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A thesis statement is the sentence that states what you are going to prove in your essay (no matter what kind of essay you are writing). It should be found at the very end of your introductory paragraph. Your thesis statement should be proved in your body paragraphs using examples from your primary source as well as quotations from your primary source.
When speaking about the form of any essay, we begin with the introduction. You can begin the introduction in any way you would like: with a general statement about your subject, a quotation, maybe a story, etc. After that, you filter your introduction down to its last sentence. As has already been indicated, your last sentence of the introduction should be your thesis.
The next part of any essay will be the body paragraphs. Each body paragraph should begin with a topic sentence that relates directly back to your thesis. The rest of the body paragraph should be used to prove that topic sentence. You should use direct examples from the literary work as well as quotations. Don't forget to EXPLAIN them as a part of your body paragraph!
The final part of your essay will be your conclusion which, of course, begins with a reworded thesis statement. This simply means that you take your original thesis statement and use different words to say the same thing. Then introduce your reader to a new idea, sum up your essay, and end with a neat clincher (something that the reader can remember).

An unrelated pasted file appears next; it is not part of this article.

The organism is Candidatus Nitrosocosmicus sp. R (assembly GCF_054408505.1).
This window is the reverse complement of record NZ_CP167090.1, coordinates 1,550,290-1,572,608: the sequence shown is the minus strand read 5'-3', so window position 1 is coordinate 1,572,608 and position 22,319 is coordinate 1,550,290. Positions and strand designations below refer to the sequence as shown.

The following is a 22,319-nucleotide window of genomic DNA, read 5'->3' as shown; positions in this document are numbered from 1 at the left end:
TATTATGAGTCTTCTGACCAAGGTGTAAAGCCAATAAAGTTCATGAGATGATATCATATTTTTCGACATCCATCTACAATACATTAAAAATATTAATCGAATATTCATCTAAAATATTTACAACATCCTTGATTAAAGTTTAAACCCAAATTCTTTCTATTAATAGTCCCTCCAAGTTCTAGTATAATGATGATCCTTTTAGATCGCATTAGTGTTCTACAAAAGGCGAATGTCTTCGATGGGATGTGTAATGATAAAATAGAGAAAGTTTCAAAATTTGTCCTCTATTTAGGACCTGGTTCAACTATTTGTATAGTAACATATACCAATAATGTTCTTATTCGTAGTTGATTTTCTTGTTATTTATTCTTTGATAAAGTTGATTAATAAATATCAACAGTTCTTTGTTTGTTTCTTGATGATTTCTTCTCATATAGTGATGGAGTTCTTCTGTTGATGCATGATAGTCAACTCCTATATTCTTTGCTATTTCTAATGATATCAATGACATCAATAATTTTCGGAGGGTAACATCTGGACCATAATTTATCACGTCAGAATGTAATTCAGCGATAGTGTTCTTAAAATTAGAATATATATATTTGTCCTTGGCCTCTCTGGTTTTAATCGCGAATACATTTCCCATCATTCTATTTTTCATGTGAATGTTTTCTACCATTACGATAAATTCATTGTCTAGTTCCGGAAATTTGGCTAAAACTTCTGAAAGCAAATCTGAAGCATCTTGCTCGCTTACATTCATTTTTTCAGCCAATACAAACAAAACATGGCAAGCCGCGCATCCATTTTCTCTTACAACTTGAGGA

A thesis statement is one to two sentences that is the main idea(s) of your your essay.
A thesis statement is your way of telling the reader what is going to happen in your essay. It's to show what focus you are taking in your interpretation of the topic you are looking at. For example, if you are doing an essay on Shakespeare's treatment of female characters, your normal introduction will state that you will look at characters a, b and c from certain texts. Your thesis statement in this case would propose how you are going to look at these characters and the general sense of what you will say. It would say perhaps that you are going to argue that Shakespeare creates passive female characters with no voice. A thesis statement, therefore, is much more focused than a general introduction.
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